If all or most of the debts are in your name only, your spouse may not have to file. Creditors usually cannot pursue a non-filing spouse, unless he or she is legally a co-debtor on the debt. Additionally, the bankruptcy should not be reflected on the non-filing spouse's credit report. The law does vary, however, from state to state so make sure you ask an North Carolina Bankruptcy Attorney about whether or not your spouse has to file.

4. Who knows about my personal bankruptcy case?

The only parties that receive notice of the bankruptcy are your creditors, the bankruptcy court and the IRS. Generally, the bankruptcy will have no affect whatsoever on your taxes. Your employer will not be notified of the bankruptcy unless your employer is also a creditor. The bankruptcy is public record, so anyone who wants to find out could determine that you had filed. Generally, however, only you, your creditors and the IRS will know about the bankruptcy.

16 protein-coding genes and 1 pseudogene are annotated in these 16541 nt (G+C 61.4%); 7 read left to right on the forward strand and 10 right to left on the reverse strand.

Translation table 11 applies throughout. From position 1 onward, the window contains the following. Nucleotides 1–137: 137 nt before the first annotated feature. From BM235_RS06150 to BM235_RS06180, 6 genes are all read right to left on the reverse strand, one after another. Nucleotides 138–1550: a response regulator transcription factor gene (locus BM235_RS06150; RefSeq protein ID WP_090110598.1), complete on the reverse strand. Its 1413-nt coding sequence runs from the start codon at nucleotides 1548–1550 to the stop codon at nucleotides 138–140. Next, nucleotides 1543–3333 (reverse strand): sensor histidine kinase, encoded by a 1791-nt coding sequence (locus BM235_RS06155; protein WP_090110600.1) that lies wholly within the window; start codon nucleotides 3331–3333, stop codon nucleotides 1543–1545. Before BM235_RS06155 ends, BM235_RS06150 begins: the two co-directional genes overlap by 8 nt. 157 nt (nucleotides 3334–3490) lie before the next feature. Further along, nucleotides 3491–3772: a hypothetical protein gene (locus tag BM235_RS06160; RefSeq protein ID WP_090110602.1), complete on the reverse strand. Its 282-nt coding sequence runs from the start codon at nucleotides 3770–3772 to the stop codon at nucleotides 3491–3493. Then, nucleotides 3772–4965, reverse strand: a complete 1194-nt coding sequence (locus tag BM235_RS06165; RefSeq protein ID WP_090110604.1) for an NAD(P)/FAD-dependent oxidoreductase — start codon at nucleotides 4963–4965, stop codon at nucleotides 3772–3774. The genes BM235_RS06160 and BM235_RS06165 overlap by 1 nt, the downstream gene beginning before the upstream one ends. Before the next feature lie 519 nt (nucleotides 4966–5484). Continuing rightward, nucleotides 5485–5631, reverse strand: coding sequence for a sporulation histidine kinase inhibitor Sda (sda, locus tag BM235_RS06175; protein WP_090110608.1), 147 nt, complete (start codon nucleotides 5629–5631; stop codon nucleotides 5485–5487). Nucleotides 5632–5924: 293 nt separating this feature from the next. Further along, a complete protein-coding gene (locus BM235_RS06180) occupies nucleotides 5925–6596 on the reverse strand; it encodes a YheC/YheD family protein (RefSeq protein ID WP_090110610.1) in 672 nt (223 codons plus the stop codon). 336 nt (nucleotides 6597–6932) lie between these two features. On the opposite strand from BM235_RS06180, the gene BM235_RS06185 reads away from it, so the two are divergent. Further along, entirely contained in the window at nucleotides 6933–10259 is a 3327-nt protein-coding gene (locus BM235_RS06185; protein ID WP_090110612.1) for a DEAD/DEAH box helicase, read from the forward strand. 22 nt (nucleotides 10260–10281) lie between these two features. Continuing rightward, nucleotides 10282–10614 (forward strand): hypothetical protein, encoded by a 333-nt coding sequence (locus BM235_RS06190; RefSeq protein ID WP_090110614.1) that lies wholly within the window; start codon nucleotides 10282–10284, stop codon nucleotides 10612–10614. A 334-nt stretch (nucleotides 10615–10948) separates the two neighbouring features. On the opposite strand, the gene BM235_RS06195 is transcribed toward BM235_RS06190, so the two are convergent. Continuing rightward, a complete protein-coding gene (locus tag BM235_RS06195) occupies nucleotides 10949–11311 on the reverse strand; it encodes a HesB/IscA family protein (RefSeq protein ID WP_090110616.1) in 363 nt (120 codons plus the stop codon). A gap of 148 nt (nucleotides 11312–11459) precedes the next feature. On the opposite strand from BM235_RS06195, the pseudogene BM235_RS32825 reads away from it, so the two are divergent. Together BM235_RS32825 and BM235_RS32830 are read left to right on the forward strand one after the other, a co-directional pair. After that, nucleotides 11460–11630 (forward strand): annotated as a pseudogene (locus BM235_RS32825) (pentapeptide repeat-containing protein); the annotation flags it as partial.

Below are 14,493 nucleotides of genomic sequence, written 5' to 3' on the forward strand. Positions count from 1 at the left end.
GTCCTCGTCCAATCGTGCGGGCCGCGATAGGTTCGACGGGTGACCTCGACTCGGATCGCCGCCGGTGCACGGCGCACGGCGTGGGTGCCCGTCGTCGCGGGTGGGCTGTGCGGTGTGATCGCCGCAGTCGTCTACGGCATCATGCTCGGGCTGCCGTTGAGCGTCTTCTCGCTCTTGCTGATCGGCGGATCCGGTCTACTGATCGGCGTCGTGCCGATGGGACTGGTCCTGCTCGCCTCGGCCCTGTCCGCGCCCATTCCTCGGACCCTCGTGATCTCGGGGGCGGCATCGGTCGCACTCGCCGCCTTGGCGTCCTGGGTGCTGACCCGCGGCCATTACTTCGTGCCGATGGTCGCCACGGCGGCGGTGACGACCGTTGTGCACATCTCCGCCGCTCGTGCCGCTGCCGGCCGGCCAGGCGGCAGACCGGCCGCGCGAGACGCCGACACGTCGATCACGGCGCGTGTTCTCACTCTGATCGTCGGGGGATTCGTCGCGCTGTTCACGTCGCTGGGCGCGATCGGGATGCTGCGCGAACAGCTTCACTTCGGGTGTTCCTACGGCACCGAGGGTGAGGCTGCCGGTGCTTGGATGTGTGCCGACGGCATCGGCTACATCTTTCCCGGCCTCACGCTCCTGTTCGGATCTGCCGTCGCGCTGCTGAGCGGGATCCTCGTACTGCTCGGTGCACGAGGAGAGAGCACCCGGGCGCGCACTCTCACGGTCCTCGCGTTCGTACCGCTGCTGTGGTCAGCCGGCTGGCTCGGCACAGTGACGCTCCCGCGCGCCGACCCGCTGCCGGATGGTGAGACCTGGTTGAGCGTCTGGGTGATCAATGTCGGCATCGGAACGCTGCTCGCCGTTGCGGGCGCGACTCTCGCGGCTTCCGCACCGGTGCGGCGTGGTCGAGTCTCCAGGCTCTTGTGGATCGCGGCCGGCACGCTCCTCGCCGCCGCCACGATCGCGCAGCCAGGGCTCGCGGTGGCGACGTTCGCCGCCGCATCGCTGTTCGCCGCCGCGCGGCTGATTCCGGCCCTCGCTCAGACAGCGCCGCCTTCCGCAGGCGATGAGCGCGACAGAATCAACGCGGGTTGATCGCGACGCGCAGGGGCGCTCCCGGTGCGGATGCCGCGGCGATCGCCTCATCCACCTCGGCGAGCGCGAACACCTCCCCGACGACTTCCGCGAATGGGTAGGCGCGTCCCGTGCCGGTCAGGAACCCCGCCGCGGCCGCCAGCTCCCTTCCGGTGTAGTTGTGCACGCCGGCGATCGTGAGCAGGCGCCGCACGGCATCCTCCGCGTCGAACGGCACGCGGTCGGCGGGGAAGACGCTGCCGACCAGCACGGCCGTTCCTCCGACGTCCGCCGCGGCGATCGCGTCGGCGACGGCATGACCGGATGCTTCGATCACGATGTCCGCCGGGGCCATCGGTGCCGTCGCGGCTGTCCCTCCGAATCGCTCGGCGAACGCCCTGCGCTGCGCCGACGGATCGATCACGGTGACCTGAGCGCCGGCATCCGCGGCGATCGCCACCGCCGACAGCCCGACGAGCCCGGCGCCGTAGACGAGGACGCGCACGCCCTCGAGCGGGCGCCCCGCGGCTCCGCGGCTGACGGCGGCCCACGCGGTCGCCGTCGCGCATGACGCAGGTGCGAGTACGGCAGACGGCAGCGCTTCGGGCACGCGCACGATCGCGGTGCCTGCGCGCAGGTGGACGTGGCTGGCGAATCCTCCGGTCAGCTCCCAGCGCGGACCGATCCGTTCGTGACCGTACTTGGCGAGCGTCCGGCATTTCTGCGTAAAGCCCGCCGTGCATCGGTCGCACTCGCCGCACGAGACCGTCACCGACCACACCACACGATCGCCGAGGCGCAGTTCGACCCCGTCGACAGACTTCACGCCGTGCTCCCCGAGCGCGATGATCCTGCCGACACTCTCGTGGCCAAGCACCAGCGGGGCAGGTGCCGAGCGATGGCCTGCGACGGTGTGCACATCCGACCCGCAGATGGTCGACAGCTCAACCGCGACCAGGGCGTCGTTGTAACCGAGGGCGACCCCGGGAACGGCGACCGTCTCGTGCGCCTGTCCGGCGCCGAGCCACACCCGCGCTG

5. Will I be able to rent after I file personal bankruptcy?

There were over 1 million bankruptcies filed in the United States last year alone. Common sense will tell you that these people are not all living on the street. If you are presently renting a home or apartment, usually your present landlord will renew your lease without running an updated credit report, and will have no knowledge that you even filed a bankruptcy.